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Emotion is what you're aiming for

Great employee and customer experience models are based on a person's emotional needs.


Just because you can easily find a school for your children, schedule an appointment to speak to the superintendent, and enroll your kids in a school district — doesn't necessarily mean you feel good about your experience with that school district.


We're emotional beings and often make decisions based on how we feel about something. Was the person you called friendly and knowledgeable? Did the people you first met make you feel comfortable and appreciated? Your emotional impression of something is often dependent upon your good or bad interactions with it. As highly social animals, we tend to tell our friends and family about the experiences we have during the day. Amplified across hundreds of families, and for generations, that emotional experience can have a dramatic impact on the future of any school district, good, bad, or indifferent.


A school district that focuses on inspiring positive emotions believes they can influence the parent in some way. Consider a superintendent who seems defeatist about their ability to make everyone happy. He might say that people generally don't know how much a good superintendent costs, so whether he meets the parents standards or not, the parents need him more than he needs these particular sets of parents. In contrast, a more emotionally-centered superintendent might say that their parents and students are happier than ever because their staff is focused on delivering great service.


Indifferent isn't bad


Educational experience standards have stagnated over the years because school districts aren’t focused on emotion. There is a current trend of school districts not rising above their competition and this only creates "okay," but rarely good, and never excellent, customer experiences.


42% of consumers would pay more for a friendly, welcoming experience. — CMO.com


Yet, all is not lost. If a person is indifferent, they can easily be drawn to a competitor who delivers good emotional interactions. According to a PwC study, 42% of consumers would pay more for a friendly, welcoming experience. And 73% said a good experience is key in influencing their company loyalties.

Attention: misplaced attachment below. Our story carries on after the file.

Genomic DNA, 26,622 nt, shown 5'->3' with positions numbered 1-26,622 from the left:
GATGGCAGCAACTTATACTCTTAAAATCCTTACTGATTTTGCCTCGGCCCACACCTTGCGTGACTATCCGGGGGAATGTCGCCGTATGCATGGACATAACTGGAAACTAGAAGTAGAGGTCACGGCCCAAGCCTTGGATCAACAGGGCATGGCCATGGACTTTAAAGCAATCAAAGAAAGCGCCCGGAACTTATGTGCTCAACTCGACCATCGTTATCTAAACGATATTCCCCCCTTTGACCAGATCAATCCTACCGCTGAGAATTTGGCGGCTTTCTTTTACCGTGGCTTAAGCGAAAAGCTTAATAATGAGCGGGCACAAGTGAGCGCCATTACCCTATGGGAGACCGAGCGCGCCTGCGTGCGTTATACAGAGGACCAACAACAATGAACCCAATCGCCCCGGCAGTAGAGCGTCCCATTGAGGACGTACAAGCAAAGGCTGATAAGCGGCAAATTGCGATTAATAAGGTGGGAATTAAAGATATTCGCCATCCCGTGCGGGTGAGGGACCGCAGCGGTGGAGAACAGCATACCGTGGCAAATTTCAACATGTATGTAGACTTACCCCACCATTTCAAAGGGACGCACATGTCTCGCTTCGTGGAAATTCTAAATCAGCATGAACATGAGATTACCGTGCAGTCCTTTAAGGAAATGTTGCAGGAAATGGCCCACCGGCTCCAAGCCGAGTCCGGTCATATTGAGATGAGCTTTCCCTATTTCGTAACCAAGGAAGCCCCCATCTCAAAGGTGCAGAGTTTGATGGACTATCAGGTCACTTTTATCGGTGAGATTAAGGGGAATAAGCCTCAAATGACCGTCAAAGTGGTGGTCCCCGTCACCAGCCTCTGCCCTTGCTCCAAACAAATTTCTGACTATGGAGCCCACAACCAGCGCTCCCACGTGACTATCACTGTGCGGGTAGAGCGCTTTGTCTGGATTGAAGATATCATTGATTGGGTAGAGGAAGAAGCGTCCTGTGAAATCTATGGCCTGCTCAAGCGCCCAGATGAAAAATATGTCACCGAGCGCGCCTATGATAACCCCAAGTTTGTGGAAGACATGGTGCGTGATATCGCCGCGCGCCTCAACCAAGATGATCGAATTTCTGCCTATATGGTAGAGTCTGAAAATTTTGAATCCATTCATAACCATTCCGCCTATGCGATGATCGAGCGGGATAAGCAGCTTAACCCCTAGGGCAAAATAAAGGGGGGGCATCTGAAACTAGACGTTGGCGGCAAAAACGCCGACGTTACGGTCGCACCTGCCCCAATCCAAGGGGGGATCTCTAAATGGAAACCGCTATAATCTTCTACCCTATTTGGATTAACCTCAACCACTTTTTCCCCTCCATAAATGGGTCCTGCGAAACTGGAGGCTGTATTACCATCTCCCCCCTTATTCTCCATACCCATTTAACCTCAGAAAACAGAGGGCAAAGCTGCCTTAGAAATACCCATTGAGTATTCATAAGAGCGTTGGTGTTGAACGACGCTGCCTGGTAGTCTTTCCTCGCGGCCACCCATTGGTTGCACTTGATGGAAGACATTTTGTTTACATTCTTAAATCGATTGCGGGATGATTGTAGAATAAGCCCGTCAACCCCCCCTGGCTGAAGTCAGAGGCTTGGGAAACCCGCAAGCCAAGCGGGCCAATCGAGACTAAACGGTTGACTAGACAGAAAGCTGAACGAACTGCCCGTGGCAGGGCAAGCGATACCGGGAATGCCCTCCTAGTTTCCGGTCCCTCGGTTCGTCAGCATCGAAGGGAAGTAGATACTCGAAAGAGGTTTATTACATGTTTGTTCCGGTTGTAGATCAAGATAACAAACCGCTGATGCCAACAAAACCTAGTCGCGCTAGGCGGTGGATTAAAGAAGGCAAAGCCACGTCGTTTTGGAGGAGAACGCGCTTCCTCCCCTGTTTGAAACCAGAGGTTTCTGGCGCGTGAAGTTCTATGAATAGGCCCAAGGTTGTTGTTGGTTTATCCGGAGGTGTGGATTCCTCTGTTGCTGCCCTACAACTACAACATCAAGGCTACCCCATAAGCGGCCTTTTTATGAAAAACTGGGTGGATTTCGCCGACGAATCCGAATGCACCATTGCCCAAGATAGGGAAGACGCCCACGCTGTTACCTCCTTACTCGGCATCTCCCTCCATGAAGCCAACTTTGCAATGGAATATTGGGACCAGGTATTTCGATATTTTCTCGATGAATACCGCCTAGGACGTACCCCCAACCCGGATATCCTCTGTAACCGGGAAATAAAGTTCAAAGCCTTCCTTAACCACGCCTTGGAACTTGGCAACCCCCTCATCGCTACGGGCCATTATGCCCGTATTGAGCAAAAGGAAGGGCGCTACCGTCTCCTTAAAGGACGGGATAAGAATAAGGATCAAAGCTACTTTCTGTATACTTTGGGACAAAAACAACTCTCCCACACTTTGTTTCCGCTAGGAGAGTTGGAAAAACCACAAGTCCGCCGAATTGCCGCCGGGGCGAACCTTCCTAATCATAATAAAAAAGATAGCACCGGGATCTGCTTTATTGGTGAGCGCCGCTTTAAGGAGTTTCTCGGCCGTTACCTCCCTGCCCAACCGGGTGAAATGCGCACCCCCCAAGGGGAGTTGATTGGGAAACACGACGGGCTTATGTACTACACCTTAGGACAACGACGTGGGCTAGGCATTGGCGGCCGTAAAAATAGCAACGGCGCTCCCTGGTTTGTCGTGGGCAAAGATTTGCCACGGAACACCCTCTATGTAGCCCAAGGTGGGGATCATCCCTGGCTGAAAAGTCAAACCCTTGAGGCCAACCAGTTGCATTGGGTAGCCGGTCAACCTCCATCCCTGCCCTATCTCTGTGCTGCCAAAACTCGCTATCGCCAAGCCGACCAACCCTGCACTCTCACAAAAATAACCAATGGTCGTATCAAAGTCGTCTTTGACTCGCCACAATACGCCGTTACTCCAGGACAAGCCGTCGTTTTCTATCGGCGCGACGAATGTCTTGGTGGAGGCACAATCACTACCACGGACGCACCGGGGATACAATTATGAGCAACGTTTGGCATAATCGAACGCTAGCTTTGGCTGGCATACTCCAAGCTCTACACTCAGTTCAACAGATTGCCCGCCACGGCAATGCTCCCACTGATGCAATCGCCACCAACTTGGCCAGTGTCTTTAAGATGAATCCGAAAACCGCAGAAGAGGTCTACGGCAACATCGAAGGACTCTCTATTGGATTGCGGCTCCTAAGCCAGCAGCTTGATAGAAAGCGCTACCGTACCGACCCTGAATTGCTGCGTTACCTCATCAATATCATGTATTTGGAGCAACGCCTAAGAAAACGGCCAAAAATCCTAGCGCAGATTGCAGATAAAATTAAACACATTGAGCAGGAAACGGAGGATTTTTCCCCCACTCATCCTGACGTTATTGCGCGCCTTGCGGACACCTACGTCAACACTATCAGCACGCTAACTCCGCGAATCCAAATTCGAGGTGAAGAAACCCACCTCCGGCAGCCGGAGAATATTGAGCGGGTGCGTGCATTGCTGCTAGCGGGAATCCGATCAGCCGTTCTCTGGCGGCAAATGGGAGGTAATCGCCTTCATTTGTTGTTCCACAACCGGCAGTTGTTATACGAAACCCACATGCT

School districts are a good example of where indifferent could be elevated to excellent. While administration and staff needs to follow procedures to help parents and students receive educational benefits, they don’t have to sound unfeeling. Most parents will settle for indifference at school districts as long as they meet their practical needs. But that often results in an indifferent or bad experience. The emotional outcome changes when staff seems to care about another person's needs. A frustrated parent might melt with relief and gratitude. An indifferent parent might become a loyal school district advocate.


Empathy is king


Creating positive emotional educational experiences for parents and children should be every school district's goal. It’s important to develop a clear educational experience "road map" to assist administration and staff on how to bring that vision to every day life. At Insights Muse, Inc., we use forensics data analysis, focus groups, and hands on journey mapping with key stakeholders, to help businesses design their customer and employee experiences around the power of positive emotion.

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